To commemorate Women’s Day this year, we’re exploring the screenings and checks that help our communities prioritise the well-being of women.
Most of us know we need to schedule our annual health checks, but the rush of daily life tends to cause these appointments to fall through the cracks. Generally, women are more likely than men to forego their needs to prioritise those of others. Beyond this, the deeply entrenched gende inequalities in our society mean that women experience significant barriers to accessing and paying for healthcare.
In particular, women living in poverty and those living outside of major metropolitan areas often face exceedingly long waiting periods for consultations, diagnosis and treatment. As a result, they can be more susceptible to preventable diseases that could be combated through early detection.
Did you know?
- In South Africa, women remain more affected by the HIC epidemic than men.
- Women in Africa are more likely than those one any other continent to die from communicable diseases (e.g. HIV/AIDs, tuberculosis and malaria), maternal conditions and nutritional deficiencies.
- Following the COVID-19 pandemic, 40% of African countries reported disruptions to healthcare services for sexual, reproductive, maternal, newborn, child and adolescent care.
The importance of regular health screenings
Several diseases – including cardiovascular disease and certain cancers – can be detected in their early stages by medical screening, making treatment more effective. Consult our handy guide below to see which checks women should prioritise.
Can’t get to them all this month? Don’t feel defeated. Your health is an ongoing journey that you can take control of. Dedicate some time this August to sitting down and scheduling your appointments across the next six months or year.
It’s important to note that if you have a family history of any of the below conditions, you may need earlier or more regular check-ups. Speak to a medical practitioner for sound, condifential advice.
Screenings to schedule now
When: Manual exam from the age of 20, mammograms from 40
Homework: Perform monthly self-examinations as directed by a healthcare practitioner
Cervical cancer (Pap smear)
Age group: From the age of 20
Age group: From the age of 20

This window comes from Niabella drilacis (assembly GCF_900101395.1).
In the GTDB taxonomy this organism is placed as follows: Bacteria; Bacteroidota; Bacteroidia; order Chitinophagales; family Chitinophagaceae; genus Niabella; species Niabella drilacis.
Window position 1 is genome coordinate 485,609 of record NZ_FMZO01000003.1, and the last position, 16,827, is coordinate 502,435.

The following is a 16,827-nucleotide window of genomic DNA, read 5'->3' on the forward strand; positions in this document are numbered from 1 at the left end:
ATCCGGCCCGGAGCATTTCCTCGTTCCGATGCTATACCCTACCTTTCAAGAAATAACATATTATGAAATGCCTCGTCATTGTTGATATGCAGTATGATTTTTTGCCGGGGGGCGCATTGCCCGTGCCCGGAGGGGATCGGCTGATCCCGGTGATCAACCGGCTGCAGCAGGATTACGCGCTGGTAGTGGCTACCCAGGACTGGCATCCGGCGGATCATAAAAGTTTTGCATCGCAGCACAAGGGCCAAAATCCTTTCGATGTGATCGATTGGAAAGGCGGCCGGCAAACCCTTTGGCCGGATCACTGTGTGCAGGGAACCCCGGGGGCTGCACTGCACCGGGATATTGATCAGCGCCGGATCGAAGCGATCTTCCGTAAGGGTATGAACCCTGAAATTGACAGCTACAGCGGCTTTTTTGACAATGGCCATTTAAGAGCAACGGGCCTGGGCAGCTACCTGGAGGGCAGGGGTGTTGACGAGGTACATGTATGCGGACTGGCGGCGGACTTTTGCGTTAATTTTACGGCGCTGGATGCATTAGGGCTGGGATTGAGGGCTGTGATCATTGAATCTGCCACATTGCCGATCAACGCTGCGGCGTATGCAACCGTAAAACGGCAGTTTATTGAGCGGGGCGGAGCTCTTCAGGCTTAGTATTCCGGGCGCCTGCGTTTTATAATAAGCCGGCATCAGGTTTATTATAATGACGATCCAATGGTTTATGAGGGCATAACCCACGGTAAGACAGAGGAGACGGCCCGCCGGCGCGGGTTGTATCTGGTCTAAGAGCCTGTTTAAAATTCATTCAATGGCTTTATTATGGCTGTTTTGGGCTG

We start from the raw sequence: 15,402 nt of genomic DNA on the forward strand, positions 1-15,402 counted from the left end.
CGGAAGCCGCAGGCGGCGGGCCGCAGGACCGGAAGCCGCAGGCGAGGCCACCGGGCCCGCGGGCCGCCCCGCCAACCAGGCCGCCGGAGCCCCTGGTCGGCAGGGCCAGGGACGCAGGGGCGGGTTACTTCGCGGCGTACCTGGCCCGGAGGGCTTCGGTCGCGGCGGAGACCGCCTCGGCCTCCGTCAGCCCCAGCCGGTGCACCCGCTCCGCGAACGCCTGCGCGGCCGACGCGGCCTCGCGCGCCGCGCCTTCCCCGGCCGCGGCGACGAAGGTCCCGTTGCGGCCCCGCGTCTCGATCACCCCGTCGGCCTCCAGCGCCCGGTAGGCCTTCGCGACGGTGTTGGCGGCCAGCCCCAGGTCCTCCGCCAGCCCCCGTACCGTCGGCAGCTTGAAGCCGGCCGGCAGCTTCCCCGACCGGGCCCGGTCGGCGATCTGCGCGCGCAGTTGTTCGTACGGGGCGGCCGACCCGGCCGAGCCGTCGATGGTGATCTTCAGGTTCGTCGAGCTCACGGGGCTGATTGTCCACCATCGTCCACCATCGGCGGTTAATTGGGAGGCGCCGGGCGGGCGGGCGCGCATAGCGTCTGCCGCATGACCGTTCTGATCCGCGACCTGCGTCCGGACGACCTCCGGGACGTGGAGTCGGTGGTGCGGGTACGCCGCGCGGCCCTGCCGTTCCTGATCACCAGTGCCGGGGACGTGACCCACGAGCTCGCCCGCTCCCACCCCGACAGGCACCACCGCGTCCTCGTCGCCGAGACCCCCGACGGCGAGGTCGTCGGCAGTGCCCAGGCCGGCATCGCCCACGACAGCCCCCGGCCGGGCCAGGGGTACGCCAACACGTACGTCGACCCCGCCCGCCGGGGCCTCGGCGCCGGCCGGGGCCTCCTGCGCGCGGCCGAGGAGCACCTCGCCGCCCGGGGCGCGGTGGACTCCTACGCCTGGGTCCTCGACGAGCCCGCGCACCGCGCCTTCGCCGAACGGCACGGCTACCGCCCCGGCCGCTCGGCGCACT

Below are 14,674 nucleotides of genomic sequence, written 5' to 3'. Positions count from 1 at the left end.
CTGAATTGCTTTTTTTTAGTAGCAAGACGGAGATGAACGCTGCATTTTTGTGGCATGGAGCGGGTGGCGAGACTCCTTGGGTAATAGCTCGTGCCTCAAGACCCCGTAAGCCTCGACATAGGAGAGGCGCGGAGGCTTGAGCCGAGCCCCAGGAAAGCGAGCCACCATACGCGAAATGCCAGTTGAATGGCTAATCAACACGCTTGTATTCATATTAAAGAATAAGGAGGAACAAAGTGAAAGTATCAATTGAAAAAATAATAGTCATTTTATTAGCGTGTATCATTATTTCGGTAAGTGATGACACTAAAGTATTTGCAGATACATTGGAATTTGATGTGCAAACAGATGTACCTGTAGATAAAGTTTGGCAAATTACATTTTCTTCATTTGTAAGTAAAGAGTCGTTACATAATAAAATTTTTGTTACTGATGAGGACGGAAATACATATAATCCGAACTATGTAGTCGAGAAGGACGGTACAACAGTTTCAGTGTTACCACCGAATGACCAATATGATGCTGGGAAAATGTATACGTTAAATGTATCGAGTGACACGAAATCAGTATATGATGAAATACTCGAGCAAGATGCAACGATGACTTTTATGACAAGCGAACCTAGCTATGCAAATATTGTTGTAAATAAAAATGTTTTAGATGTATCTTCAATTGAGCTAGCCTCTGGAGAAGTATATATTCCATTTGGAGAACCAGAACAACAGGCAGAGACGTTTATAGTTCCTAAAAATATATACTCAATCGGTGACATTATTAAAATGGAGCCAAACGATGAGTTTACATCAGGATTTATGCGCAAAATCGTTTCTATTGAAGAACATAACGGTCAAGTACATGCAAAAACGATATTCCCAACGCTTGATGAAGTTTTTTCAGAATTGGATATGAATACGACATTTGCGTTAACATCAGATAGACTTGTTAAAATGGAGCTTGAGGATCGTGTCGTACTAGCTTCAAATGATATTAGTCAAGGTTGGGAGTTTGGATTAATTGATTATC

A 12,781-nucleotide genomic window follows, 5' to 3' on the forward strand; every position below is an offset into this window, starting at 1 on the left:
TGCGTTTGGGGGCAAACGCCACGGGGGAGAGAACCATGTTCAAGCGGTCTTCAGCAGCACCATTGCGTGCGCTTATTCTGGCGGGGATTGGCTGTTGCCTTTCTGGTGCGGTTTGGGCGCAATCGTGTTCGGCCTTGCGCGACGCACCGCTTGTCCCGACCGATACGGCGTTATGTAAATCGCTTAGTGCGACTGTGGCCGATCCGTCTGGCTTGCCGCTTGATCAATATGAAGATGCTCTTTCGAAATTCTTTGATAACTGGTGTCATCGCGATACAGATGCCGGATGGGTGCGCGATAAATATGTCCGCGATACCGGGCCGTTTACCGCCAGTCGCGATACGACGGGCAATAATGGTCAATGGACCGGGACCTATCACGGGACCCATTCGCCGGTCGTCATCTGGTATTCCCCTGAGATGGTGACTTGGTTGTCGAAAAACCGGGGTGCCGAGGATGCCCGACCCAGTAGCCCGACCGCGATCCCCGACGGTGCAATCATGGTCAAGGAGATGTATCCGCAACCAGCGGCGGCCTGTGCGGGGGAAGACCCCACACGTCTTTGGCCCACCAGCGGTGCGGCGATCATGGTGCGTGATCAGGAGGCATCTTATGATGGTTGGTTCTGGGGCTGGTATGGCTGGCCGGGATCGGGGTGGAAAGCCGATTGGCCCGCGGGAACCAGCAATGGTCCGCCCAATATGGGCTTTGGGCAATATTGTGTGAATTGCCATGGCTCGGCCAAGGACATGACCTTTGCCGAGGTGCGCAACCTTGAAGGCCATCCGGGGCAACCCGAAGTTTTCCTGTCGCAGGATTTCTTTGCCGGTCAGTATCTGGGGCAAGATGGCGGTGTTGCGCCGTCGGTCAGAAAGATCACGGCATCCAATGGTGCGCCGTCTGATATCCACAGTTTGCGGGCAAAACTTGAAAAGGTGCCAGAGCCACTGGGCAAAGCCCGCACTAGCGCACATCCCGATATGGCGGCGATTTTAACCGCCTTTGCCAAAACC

Age group: From the age of 18
Frequency: Every four to six years
Age group: From the age of 65
Frequency: Every two years
Try not to feel anxious about your health screenings – you’re not looking for problems, you’re being proactive about keeping yourself as healthy as possible. These health checks, combined with medical consultations, are an excellent way to show care and appreciation for everything your body helps you to do.
- #WomensHealthMatters : South African women battle on many fronts [internet]. Health-e-org. 2022 [cited 20 June 2022]. Available from: https://health-e.org.za/2022/05/28/womenshealthmatters-south-african-women-battle-on-many-fronts/
- Maternal mortality rate on the decline in SA [internet]. Statistics South Africa. 2022 [cited 20 June 2022]. Available from: https://www.statssa.gov.za/?p=15321
- Women’s Health [internet]. WHO Africa. TBC [cited 20 June 2022]. Available from: https://www.afro.who.int/health-topics/womens-health#:~:text=Overview-,Overview,health%20in%20the%20African%20Region
- COVID-19 takes a heavy toll on women’s health [internet]. WHO Africa. 2022 [cited 20 June 2022]. Available from: https://www.afro.who.int/countries/congo/news/covid-19-takes-heavy-toll-womens-health
- Health checks for women [internet]. Better Health Channel. 2020 [cited 20 June 2022]. Available from: https://www.betterhealth.vic.gov.au/health/healthyliving/health-checks-for-women
- Essential Screening Tests for Women [internet]. Web MD. 2021 [cited 20 June 2022]. Available from: https://www.webmd.com/women/ss/slideshow-screening-tests-women
- Getting Your Cholesterol Checked[internet]. Centers for Disease Control and Prevention. TBC [cited 20 June 2022]. Available from: https://www.cdc.gov/cholesterol/cholesterol_screening.htm#:~:text=Who%20Needs%20to%20Get%20Their,their%20cholesterol%20checked%20more%20often